Case studies: Crop diversification strategies

Case studies working on diversifying cropping systems are at the core of the DiverIMPACTS project. Not only do they cover a wide range of soil, climate, political and administrative conditions across Europe, but also various organisational structures along the value-chain.

In order to realise the full potential of crop diversification through rotation, intercropping and multiple cropping, promoted by actors and value-chains towards sustainability, DiverIMPACTS works with, and supports, 25 innovation groups in their dynamic processes. These innovation groups, called case studies, include a wide range of actors such as farmers, advisors, processors and scientists.

The 25 case studies were selected in order to cover a wide range of cropping system diversification strategies, but also (1) of soil, climate, political and administrative conditions across Europe and (2) of organisational structures along the value-chain. Based on their characteristics and, more specifically, on the cropping diversification strategy they mobilise, these case studies were grouped in five main clusters. This clustering supports the emergence of a community of practices for mutual cross-fertilising and sharing of innovations. With the support of the different DiverIMPACTS work packages, innovative strategies will be developed in order to overcome identified barriers and lock-ins at the farm and territorial level.

This interaction and cooperation between case studies and research work packages is supported by a co-innovation process, based on concepts and tools shared during a series of workshops.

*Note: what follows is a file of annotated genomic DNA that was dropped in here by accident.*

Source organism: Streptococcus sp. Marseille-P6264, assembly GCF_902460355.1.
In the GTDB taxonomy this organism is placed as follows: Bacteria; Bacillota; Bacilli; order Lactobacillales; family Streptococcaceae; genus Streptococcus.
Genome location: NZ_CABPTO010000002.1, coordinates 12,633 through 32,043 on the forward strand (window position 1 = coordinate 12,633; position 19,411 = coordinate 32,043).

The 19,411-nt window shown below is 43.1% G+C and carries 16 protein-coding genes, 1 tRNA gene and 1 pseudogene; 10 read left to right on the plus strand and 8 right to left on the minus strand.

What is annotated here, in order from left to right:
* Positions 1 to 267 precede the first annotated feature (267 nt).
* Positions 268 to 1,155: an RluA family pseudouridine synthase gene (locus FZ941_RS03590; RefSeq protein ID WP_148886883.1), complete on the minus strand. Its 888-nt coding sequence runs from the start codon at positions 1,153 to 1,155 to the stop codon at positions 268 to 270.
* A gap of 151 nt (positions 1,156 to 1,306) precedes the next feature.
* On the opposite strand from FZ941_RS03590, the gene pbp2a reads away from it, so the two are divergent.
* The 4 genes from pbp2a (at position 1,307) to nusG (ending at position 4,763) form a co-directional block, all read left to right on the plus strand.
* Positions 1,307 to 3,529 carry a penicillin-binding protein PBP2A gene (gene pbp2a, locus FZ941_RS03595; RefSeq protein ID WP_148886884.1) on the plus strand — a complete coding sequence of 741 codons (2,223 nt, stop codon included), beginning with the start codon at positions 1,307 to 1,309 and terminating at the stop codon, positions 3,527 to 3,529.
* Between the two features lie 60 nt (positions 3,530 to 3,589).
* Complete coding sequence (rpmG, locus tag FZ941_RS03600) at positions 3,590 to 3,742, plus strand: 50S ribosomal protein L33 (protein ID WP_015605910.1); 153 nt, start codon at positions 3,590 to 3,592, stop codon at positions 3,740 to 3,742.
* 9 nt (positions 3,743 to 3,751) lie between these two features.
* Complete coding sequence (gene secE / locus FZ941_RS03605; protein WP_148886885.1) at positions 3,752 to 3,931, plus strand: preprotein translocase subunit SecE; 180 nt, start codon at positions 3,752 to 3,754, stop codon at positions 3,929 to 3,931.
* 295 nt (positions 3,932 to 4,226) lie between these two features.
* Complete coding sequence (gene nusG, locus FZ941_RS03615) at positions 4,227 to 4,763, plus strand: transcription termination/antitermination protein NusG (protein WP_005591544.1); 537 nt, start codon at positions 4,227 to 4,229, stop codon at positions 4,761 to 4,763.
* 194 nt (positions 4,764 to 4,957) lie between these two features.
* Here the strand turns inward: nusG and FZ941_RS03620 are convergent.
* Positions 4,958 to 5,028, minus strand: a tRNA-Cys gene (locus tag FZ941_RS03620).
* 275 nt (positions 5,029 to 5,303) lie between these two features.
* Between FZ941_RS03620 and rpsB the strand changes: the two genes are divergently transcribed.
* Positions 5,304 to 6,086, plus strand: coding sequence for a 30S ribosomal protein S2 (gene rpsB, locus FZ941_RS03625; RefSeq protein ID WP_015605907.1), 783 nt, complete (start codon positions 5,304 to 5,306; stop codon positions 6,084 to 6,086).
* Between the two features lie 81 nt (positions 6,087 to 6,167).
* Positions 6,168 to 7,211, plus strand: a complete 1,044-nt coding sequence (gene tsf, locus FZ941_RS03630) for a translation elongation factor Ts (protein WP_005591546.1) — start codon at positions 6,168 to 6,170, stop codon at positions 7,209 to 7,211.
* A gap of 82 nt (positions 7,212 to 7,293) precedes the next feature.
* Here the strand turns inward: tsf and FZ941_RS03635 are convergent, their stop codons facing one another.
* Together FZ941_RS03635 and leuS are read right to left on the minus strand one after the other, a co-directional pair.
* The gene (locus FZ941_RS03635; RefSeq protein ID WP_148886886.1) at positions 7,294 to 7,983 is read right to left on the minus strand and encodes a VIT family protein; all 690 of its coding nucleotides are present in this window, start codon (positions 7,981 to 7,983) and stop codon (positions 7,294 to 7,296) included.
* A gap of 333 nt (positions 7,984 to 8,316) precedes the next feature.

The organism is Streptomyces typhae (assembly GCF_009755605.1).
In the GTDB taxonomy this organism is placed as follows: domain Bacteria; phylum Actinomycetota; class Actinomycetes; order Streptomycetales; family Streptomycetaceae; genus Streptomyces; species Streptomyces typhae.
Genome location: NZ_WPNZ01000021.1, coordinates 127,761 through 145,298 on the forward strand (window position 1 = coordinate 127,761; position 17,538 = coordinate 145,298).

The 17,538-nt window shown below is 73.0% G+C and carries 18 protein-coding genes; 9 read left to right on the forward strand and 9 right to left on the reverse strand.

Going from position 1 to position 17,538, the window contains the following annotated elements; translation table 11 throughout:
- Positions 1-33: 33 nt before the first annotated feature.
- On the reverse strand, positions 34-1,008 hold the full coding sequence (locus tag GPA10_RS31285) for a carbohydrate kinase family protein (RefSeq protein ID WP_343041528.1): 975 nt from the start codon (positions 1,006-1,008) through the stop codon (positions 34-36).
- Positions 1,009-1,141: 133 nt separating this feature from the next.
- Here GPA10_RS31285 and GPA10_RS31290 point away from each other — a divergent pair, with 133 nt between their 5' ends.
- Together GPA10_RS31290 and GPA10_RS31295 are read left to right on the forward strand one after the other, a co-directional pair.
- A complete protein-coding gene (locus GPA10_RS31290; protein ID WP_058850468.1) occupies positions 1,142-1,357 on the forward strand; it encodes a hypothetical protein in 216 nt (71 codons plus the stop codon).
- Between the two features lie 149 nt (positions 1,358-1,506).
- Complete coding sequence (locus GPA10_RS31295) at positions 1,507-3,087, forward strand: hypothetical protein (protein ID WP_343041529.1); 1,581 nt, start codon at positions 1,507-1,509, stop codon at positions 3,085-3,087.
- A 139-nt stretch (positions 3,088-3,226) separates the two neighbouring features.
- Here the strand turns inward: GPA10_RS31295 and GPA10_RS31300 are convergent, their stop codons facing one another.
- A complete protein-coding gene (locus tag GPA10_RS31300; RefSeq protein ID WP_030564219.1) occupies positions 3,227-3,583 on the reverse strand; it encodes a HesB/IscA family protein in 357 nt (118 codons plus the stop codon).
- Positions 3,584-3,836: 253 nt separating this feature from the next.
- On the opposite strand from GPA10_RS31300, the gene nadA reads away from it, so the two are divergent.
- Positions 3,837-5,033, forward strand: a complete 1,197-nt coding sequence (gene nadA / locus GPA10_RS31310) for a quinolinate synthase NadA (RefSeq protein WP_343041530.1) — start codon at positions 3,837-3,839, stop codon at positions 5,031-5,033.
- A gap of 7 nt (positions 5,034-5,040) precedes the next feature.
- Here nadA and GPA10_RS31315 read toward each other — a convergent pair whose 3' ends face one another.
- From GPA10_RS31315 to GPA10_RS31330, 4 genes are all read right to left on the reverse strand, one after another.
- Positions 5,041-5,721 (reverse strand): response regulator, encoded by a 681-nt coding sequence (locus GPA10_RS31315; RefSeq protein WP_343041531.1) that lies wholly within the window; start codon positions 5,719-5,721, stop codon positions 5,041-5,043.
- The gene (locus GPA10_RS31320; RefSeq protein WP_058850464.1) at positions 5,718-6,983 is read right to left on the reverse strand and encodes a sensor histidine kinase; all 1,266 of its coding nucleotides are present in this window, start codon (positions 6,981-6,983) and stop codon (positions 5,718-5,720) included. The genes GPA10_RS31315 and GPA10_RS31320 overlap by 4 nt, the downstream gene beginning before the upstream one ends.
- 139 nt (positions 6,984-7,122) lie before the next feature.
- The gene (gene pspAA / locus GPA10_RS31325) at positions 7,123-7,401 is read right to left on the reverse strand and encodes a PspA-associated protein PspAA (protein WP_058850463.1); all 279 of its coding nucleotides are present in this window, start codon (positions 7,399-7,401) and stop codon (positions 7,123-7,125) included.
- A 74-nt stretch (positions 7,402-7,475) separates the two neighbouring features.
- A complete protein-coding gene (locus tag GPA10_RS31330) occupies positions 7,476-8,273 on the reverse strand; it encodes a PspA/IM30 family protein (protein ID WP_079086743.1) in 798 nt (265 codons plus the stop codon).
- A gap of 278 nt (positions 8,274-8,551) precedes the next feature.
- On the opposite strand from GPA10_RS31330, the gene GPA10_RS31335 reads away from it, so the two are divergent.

Description of clusters

The first cluster (“Service crops”) includes five case studies, which focus mainly on multiple cropping diversification strategies, focusing on fodder crops, cover crops or short term leys, and/or on strategies to break up maize monoculture in order to preserve soil and water resources.
The second cluster (“Crop diversification under adverse conditions”) mobilizes case studies in a dry and more continental climate, and it aims to increase the share of either grain or fodder legumes in the rotation. Diversification strategies include, for instance,

  • intercropping to limit weed development in oilseed rape crops,
  • multiple cropping, or
  • the inclusion of new cash crops, such as soybean, in the rotation.

The third cluster (“Crop diversification in systems from Western Europe”) focuses on increasing cash crops in the rotation, while mobilizing cover crops and increasing soil fertility. Cash crop diversification implies the co-development of adapted up- and downstream innovations in the value-chain. Innovations are supported by DiverIMPACTS.
Intercropping diversification strategies, mainly with mixed cereals and pulses, are the focus of the fourth case study cluster (“diversification through intercropping, with a special focus on grain legumes”). Intercropping stimulates innovation by (1) developing adapted cropping practices and machinery, which aim to support the efficient growth of different species in the field and (2) developing downstream innovations to add value to harvested products.

The fifth and last cluster (“diversification of vegetable cropping systems”) investigates different diversification strategies developed in the context of vegetable production, either in the field or under protected conditions, from Northern to Southern Europe.